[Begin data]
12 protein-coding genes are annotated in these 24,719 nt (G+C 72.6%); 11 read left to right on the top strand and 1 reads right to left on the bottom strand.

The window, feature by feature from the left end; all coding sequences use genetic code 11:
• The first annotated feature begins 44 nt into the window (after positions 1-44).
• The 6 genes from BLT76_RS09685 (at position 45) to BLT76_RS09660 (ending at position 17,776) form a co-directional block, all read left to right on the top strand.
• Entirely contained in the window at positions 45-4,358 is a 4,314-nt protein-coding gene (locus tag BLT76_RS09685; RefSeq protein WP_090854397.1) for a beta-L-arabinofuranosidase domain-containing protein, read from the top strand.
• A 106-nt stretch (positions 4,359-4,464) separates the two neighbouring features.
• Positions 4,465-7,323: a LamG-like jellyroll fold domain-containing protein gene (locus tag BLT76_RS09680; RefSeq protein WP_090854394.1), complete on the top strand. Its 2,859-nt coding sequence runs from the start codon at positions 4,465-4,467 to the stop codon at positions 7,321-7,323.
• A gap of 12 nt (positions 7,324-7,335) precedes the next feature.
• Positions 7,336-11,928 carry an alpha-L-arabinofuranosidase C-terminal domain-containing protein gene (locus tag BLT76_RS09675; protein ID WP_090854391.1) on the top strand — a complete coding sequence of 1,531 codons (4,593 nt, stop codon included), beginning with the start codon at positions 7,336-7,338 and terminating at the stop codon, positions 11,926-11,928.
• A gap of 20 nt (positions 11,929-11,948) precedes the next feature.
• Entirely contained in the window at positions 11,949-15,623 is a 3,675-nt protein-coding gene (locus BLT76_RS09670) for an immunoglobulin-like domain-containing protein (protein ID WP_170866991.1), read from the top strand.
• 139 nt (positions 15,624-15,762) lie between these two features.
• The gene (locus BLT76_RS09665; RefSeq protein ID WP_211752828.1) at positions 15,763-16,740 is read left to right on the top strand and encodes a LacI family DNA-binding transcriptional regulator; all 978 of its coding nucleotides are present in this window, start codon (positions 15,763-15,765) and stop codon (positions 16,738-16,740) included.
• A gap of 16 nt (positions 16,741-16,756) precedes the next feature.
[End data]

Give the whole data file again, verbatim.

12 protein-coding genes are annotated in these 24,719 nt (G+C 72.6%); 11 read left to right on the top strand and 1 reads right to left on the bottom strand.

The window, feature by feature from the left end; all coding sequences use genetic code 11:
• The first annotated feature begins 44 nt into the window (after positions 1-44).
• The 6 genes from BLT76_RS09685 (at position 45) to BLT76_RS09660 (ending at position 17,776) form a co-directional block, all read left to right on the top strand.
• Entirely contained in the window at positions 45-4,358 is a 4,314-nt protein-coding gene (locus tag BLT76_RS09685; RefSeq protein WP_090854397.1) for a beta-L-arabinofuranosidase domain-containing protein, read from the top strand.
• A 106-nt stretch (positions 4,359-4,464) separates the two neighbouring features.
• Positions 4,465-7,323: a LamG-like jellyroll fold domain-containing protein gene (locus tag BLT76_RS09680; RefSeq protein WP_090854394.1), complete on the top strand. Its 2,859-nt coding sequence runs from the start codon at positions 4,465-4,467 to the stop codon at positions 7,321-7,323.
• A gap of 12 nt (positions 7,324-7,335) precedes the next feature.
• Positions 7,336-11,928 carry an alpha-L-arabinofuranosidase C-terminal domain-containing protein gene (locus tag BLT76_RS09675; protein ID WP_090854391.1) on the top strand — a complete coding sequence of 1,531 codons (4,593 nt, stop codon included), beginning with the start codon at positions 7,336-7,338 and terminating at the stop codon, positions 11,926-11,928.
• A gap of 20 nt (positions 11,929-11,948) precedes the next feature.
• Entirely contained in the window at positions 11,949-15,623 is a 3,675-nt protein-coding gene (locus BLT76_RS09670) for an immunoglobulin-like domain-containing protein (protein ID WP_170866991.1), read from the top strand.
• 139 nt (positions 15,624-15,762) lie between these two features.
• The gene (locus BLT76_RS09665; RefSeq protein ID WP_211752828.1) at positions 15,763-16,740 is read left to right on the top strand and encodes a LacI family DNA-binding transcriptional regulator; all 978 of its coding nucleotides are present in this window, start codon (positions 15,763-15,765) and stop codon (positions 16,738-16,740) included.
• A gap of 16 nt (positions 16,741-16,756) precedes the next feature.